Forget about smiles per gallon, it's about smiles per kWh.
From rumor to confirmation in exactly one month. It was on November 2 when we first caught wind of Mini’s intentions to develop an electric John Cooper Works model before BMW teased it a couple of weeks later in an official video of the iNext SUV. Fast forward to December 2, the zero-emissions JCW is officially happening, and we have a comprehensive gallery showing a camouflaged prototype.
Mini isn’t willing to go into any details for the time being, only announcing the brand “is now preparing the next step in the development of electric John Cooper Works models.” The EV push won’t spell the end of the combustion engine as future gasoline JCW cars will continue to have an “important role to play,” which means Mini is willing to please both worlds.
Gallery: Mini John Cooper Works Electric prototype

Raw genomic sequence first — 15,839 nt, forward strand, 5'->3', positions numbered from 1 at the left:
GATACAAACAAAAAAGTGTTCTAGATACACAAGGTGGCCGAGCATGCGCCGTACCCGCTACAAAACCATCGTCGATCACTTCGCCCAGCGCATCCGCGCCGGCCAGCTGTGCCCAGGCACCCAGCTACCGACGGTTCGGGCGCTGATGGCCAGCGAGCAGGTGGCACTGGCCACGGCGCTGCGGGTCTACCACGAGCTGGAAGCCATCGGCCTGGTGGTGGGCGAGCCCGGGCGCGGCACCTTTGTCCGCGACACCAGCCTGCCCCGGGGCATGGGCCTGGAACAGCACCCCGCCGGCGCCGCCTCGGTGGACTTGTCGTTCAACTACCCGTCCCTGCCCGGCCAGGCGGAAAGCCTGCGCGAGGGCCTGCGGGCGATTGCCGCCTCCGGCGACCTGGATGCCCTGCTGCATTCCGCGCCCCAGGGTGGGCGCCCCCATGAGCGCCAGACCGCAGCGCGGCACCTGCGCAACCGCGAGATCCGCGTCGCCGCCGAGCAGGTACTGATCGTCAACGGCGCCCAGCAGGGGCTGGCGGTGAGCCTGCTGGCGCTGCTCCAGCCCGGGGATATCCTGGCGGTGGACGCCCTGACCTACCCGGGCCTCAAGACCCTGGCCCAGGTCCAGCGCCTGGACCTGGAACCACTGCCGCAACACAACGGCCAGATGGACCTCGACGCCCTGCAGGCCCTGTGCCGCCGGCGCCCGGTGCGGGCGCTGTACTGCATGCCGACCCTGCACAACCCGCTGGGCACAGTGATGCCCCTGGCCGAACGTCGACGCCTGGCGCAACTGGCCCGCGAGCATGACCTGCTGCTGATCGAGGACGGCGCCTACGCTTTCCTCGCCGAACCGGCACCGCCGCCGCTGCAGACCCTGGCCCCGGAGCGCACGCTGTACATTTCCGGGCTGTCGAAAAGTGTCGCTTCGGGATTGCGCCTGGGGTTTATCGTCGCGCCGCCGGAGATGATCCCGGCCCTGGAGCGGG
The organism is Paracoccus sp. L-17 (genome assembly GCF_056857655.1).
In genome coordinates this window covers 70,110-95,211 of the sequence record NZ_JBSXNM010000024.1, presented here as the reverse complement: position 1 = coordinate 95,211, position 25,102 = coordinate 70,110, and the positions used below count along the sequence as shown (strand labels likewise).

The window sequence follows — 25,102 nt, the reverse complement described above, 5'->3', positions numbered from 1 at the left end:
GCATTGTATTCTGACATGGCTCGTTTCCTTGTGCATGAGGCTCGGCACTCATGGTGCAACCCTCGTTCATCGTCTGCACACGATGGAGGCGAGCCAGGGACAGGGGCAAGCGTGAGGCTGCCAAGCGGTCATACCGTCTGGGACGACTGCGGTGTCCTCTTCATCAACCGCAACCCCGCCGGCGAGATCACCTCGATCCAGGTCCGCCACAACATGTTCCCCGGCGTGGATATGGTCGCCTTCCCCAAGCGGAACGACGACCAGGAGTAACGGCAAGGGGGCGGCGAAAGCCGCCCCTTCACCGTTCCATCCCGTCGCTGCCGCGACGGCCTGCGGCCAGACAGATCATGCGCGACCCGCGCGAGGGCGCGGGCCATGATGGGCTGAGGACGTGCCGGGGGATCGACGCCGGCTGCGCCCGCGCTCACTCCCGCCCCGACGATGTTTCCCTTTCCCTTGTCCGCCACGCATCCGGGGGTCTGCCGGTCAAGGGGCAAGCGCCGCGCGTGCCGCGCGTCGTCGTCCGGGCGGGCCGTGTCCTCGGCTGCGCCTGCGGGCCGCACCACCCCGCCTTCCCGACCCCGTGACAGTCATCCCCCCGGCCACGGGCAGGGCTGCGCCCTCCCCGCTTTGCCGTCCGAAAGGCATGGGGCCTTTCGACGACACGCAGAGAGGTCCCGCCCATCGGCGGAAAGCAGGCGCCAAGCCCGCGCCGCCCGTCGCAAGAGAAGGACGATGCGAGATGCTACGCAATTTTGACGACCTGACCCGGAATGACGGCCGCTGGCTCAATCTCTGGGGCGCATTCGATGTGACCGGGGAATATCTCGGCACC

The fully electric JCW prototype teased here may be wearing a camouflage showing layouts of tracks around the world, but it really isn’t hiding much. It looks exactly as you’d expect it to – a marriage between the conventionally powered JCW GP and the silent Cooper SE. It has the funky fenders and big rear spoiler of the traditional hot hatch, combined with the closed-off grille and exhaust delete of the eco-friendly model.
Mini is not the first to tease an electric little hatchback as Renault unveiled the Zoe E-Sport concept back in March 2017 as a pocket rocket with 460 horsepower and 472 pound-feet (640 Newton-meters) of torque. We’re not expecting the JCW Electric to be this extreme, but look for a healthy power bump over the Cooper SE.
As a refresher, the regular version of Mini’s first EV has 184 hp and 199 lb-ft (270 Nm) on tap, good for a 0-62 mph (0-100 km/h) run in 7.3 seconds and a top speed of 93 mph (150 km/h). Whether the JCW model will pack a more powerful single electric motor or add a second motor for a possible all-wheel-drive system remains to be seen. Regardless, it should be a real hoot when it comes out later this decade.
With the continuous advancements in battery tech the BMW Group is making, we’re hoping range will also be improved, even though the electric JCW will be more about performance than efficiency. The 32.6-kWh pack inside the Cooper SE lasts for only 110 miles (177 kilometers) per EPA, so it certainly has room to grow.